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FBI to investigate Minn. YouTube arrest

Noncompliant suspect denied involvement in a vehicle theft, called the officer “smart ass”

By Mara H. Gottfried and Ruben Rosario
St. Paul Pioneer Press

ST. PAUL, Minn. — The FBI is reviewing for possible civil rights violations the arrest of a St. Paul man shown being kicked by a police officer in a video posted on YouTube, a spokesman said Tuesday, Sept. 4.

St. Paul police officer Jesse Zilge was identified as the officer kicking suspect Eric Hightower, 30, of St. Paul on Aug. 28 in the city’s North End. He was placed on adminstrative leave the next day. A second officer, Matthew Gorans, was placed on paid leave Friday in connection with the arrest.

FBI spokesman Kyle Loven said he didn’t have information about whether a formal complaint prompted the agency’s investigation.

“Anytime you have a potential civil rights question,” Loven said, “it’s customary for the FBI to look at the facts.”

He said he did not know how long the investigation might take.

“Periodically, these types of questions arise, but we have not historically seen an overabundance of these type of incidents come our way in Minnesota,” Loven said.

According to Hightower, Zilge kicked him in his chest and chin as he lay on the ground after the officer had sprayed him with chemical irritant.

Zilge and another officer, whom police haven’t identified, also are seen in the video slamming Hightower’s face onto the hood of a squad car.

The video of the arrest was posted on YouTube by a friend of Hightower.

The FBI has not requested information from the police department, said St. Paul police spokesman Howie Padilla.

“While we respect their work and any investigation they feel necessary, it does not affect our own internal investigation, which started immediately after we became aware of the situation,” Padilla said.

Hightower has been charged with aggravated stalking, terroristic threats and fourth-degree criminal damage to property in the case that prompted his arrest. He is alleged to have threatened to kill his former girlfriend.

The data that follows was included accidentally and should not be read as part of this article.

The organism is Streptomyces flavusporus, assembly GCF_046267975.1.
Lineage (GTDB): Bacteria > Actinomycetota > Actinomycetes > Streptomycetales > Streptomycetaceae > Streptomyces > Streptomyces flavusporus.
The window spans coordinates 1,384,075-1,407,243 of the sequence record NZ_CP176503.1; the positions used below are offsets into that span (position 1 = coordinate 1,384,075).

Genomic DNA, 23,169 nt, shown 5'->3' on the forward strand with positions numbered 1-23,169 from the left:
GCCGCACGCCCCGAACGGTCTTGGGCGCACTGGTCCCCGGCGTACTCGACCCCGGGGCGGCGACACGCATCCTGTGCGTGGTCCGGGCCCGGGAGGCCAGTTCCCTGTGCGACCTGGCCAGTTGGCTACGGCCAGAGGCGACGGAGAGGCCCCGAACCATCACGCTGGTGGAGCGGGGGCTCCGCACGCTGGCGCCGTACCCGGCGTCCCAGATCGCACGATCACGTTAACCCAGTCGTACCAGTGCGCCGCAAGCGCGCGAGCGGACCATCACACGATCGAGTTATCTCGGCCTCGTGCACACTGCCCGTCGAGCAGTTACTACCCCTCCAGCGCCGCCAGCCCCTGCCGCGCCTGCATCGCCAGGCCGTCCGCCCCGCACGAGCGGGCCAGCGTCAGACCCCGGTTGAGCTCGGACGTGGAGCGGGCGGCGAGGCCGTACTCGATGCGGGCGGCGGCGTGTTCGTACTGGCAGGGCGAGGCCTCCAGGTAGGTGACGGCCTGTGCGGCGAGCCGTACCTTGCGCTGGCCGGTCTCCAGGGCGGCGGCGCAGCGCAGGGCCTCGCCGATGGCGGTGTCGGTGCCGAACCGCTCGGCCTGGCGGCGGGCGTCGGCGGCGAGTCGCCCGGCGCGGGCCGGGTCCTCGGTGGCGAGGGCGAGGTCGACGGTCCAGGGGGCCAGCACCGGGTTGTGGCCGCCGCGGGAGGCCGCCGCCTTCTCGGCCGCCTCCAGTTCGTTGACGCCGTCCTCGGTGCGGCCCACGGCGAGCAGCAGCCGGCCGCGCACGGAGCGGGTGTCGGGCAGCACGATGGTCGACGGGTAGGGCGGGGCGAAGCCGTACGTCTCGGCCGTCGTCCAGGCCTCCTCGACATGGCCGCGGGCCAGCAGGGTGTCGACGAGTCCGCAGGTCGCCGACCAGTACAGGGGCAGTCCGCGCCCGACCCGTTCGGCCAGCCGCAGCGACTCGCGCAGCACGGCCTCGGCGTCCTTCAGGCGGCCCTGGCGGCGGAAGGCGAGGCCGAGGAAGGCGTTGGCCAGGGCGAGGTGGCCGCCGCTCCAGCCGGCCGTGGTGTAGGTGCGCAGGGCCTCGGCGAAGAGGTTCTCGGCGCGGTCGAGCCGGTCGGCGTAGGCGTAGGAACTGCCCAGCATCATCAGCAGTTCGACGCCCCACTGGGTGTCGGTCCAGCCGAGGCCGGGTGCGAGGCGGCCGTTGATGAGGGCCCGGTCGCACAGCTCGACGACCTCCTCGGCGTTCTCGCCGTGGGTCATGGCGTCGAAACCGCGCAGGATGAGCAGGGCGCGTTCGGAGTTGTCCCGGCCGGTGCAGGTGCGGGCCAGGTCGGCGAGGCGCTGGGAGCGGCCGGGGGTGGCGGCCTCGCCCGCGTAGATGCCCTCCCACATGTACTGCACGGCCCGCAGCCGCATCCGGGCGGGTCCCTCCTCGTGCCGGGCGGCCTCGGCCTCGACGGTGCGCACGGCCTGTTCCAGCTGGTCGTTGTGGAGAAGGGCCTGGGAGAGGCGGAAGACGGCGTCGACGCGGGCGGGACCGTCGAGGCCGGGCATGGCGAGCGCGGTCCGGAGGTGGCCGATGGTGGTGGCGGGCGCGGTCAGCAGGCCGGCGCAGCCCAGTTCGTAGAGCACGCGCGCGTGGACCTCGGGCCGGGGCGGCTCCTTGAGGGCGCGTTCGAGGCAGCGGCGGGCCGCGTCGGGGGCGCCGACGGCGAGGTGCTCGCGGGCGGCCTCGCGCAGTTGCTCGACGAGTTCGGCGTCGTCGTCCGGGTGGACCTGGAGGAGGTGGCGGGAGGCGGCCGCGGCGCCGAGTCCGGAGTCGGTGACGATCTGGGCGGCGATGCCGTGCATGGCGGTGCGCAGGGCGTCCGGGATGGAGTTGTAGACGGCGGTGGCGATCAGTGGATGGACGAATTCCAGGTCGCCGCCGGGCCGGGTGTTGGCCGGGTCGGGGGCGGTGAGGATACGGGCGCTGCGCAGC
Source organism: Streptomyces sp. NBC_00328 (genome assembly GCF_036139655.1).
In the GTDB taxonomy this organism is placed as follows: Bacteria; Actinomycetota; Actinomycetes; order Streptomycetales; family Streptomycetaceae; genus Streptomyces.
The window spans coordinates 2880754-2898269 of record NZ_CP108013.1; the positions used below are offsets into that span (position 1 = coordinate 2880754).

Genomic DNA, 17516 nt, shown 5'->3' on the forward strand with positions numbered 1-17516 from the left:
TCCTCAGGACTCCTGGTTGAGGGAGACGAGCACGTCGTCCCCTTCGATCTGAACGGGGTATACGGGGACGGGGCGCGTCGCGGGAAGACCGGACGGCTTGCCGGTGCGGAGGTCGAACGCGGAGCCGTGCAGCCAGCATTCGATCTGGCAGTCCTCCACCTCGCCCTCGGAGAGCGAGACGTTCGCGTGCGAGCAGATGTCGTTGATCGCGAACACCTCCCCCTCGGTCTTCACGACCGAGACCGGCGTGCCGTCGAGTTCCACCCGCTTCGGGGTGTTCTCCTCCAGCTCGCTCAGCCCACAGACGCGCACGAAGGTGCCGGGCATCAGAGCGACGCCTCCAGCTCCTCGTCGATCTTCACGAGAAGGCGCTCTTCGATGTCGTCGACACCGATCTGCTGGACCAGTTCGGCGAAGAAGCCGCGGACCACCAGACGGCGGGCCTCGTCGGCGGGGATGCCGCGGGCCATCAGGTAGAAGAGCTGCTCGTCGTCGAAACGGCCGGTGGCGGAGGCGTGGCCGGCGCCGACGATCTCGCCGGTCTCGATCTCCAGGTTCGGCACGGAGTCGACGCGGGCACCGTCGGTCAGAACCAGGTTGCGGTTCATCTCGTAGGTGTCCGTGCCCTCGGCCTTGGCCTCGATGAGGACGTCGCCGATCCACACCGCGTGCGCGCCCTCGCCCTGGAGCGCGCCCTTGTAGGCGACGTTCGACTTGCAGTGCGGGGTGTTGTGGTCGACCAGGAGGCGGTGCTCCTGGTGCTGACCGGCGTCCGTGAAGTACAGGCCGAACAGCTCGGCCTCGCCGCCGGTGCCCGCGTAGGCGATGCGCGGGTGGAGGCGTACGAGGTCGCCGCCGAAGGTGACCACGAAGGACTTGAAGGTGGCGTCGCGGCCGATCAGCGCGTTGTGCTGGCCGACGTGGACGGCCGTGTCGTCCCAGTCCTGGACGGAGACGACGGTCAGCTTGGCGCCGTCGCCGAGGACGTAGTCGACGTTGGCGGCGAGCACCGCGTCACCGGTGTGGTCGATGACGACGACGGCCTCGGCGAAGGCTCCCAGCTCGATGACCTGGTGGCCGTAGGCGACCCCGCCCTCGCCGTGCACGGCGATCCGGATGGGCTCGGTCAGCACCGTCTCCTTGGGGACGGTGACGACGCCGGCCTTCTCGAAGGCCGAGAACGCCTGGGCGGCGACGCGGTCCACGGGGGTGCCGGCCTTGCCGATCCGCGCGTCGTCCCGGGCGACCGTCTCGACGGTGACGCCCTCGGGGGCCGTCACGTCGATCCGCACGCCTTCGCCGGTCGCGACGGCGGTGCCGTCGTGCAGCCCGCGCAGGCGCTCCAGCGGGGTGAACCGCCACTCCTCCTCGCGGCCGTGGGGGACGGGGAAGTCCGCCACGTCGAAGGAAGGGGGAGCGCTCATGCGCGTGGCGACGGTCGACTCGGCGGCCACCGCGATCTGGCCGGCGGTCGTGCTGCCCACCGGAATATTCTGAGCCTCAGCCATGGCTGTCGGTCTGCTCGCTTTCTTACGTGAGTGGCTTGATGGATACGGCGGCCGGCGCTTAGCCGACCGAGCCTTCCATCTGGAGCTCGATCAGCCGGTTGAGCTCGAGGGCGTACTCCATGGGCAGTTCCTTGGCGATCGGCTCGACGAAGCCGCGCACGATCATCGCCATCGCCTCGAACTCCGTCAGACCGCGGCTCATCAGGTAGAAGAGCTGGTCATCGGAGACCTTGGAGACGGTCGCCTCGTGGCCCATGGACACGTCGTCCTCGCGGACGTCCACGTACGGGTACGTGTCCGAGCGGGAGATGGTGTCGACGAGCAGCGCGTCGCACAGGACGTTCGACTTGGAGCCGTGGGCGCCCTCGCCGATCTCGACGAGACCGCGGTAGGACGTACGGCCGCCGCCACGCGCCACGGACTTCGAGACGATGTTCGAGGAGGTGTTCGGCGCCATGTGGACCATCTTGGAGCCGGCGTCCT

Hightower, who was released from jail Friday, plans to plead not guilty and sue, said his attorney, Seamus Mahoney.

Mahoney said Hightower still complains about swelling on his chest and problems from a ruptured eardrum. He also said Hightower’s face still burns from the chemical irritant.

Police haven’t said whether the video shows Gorans or what information led to his discipline. Mahoney’s firm has set up a defense fund for Hightower .

Zilge has been in trouble in the past for allegedly throwing a man to the ground, according to information released Tuesday by the city of St. Paul Park, where he was formerly an officer.

In February 2006, Zilge questioned Troy Drusch, then 18, and confronted Drusch about being involved in a theft from a vehicle, which Drusch denied.

Zilge got in his squad car, and Drusch called the officer a “smart ass,” the report said. Drusch reported that Zilge pushed him against a vehicle and threw him to the ground. Two witnesses also said Zilge threw Drusch to the ground, according to a report.

Zilge said he did not push Drusch and he wasn’t trying to harm him, the report said. Drusch reported no injury.

St. Paul Park Police Chief Michael Monahan upheld the misconduct allegations, and gave Zilge a written reprimand. He also extended Zilge’s probation (he’d become a St. Paul Park police officer in August 2005, after working as a Newport police officer, with no record of complaints) and recommended additional use-of-force training.

Monahan gave Zilge a letter of commendation in 2007 for “diligence, assertiveness, and investigative skill” that led a burglary arrest.

Zilge become a St. Paul police officer in 2008.

Padilla said he didn’t have information late in the day about hiring procedures for Zilge or in general.

Copyright 2012 St. Paul Pioneer Press